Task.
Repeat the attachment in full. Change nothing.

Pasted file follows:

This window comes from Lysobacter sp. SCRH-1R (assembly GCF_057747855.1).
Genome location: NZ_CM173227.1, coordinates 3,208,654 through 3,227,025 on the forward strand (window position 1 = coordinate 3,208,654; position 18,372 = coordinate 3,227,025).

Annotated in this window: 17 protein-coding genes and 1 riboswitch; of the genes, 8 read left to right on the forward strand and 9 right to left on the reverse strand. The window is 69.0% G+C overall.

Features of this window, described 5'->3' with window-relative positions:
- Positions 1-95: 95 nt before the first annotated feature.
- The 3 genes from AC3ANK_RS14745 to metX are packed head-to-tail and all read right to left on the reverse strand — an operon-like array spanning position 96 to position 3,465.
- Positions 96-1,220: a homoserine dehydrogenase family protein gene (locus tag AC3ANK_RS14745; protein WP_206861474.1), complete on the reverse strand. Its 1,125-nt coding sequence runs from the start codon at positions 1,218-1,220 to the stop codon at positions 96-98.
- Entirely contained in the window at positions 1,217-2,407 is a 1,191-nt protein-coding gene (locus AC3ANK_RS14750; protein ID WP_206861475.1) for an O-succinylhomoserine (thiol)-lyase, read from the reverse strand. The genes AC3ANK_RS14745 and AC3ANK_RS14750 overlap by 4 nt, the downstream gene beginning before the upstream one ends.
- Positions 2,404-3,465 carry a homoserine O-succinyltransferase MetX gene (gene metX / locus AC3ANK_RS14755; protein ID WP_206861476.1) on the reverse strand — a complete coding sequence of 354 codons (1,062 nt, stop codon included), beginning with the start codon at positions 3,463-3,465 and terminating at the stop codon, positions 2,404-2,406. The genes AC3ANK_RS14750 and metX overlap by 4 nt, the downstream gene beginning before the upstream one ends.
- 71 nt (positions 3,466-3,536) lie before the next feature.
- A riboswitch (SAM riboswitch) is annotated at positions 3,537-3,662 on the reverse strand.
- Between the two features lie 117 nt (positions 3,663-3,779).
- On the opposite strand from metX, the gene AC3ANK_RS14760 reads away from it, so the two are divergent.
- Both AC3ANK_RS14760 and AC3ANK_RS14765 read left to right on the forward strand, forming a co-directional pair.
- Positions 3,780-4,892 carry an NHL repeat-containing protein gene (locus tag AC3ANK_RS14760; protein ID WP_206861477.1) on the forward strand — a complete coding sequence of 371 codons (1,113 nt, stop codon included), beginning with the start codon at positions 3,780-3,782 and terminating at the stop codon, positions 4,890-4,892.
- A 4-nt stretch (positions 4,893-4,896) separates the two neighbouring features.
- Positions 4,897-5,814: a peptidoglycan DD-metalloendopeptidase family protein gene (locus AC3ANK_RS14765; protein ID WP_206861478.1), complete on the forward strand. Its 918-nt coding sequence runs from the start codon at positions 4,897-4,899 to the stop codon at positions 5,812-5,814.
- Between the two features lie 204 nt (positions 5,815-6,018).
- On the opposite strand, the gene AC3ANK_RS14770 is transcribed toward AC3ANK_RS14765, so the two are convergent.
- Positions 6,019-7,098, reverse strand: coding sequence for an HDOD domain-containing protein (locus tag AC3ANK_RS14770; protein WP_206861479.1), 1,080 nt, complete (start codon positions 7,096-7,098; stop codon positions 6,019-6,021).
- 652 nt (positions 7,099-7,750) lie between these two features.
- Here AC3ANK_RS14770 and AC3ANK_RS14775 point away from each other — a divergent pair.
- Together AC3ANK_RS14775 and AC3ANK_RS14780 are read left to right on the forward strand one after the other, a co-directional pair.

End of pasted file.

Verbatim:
This window comes from Lysobacter sp. SCRH-1R (assembly GCF_057747855.1).
Genome location: NZ_CM173227.1, coordinates 3,208,654 through 3,227,025 on the forward strand (window position 1 = coordinate 3,208,654; position 18,372 = coordinate 3,227,025).

Annotated in this window: 17 protein-coding genes and 1 riboswitch; of the genes, 8 read left to right on the forward strand and 9 right to left on the reverse strand. The window is 69.0% G+C overall.

Features of this window, described 5'->3' with window-relative positions:
- Positions 1-95: 95 nt before the first annotated feature.
- The 3 genes from AC3ANK_RS14745 to metX are packed head-to-tail and all read right to left on the reverse strand — an operon-like array spanning position 96 to position 3,465.
- Positions 96-1,220: a homoserine dehydrogenase family protein gene (locus tag AC3ANK_RS14745; protein WP_206861474.1), complete on the reverse strand. Its 1,125-nt coding sequence runs from the start codon at positions 1,218-1,220 to the stop codon at positions 96-98.
- Entirely contained in the window at positions 1,217-2,407 is a 1,191-nt protein-coding gene (locus AC3ANK_RS14750; protein ID WP_206861475.1) for an O-succinylhomoserine (thiol)-lyase, read from the reverse strand. The genes AC3ANK_RS14745 and AC3ANK_RS14750 overlap by 4 nt, the downstream gene beginning before the upstream one ends.
- Positions 2,404-3,465 carry a homoserine O-succinyltransferase MetX gene (gene metX / locus AC3ANK_RS14755; protein ID WP_206861476.1) on the reverse strand — a complete coding sequence of 354 codons (1,062 nt, stop codon included), beginning with the start codon at positions 3,463-3,465 and terminating at the stop codon, positions 2,404-2,406. The genes AC3ANK_RS14750 and metX overlap by 4 nt, the downstream gene beginning before the upstream one ends.
- 71 nt (positions 3,466-3,536) lie before the next feature.
- A riboswitch (SAM riboswitch) is annotated at positions 3,537-3,662 on the reverse strand.
- Between the two features lie 117 nt (positions 3,663-3,779).
- On the opposite strand from metX, the gene AC3ANK_RS14760 reads away from it, so the two are divergent.
- Both AC3ANK_RS14760 and AC3ANK_RS14765 read left to right on the forward strand, forming a co-directional pair.
- Positions 3,780-4,892 carry an NHL repeat-containing protein gene (locus tag AC3ANK_RS14760; protein ID WP_206861477.1) on the forward strand — a complete coding sequence of 371 codons (1,113 nt, stop codon included), beginning with the start codon at positions 3,780-3,782 and terminating at the stop codon, positions 4,890-4,892.
- A 4-nt stretch (positions 4,893-4,896) separates the two neighbouring features.
- Positions 4,897-5,814: a peptidoglycan DD-metalloendopeptidase family protein gene (locus AC3ANK_RS14765; protein ID WP_206861478.1), complete on the forward strand. Its 918-nt coding sequence runs from the start codon at positions 4,897-4,899 to the stop codon at positions 5,812-5,814.
- Between the two features lie 204 nt (positions 5,815-6,018).
- On the opposite strand, the gene AC3ANK_RS14770 is transcribed toward AC3ANK_RS14765, so the two are convergent.
- Positions 6,019-7,098, reverse strand: coding sequence for an HDOD domain-containing protein (locus tag AC3ANK_RS14770; protein WP_206861479.1), 1,080 nt, complete (start codon positions 7,096-7,098; stop codon positions 6,019-6,021).
- 652 nt (positions 7,099-7,750) lie between these two features.
- Here AC3ANK_RS14770 and AC3ANK_RS14775 point away from each other — a divergent pair.
- Together AC3ANK_RS14775 and AC3ANK_RS14780 are read left to right on the forward strand one after the other, a co-directional pair.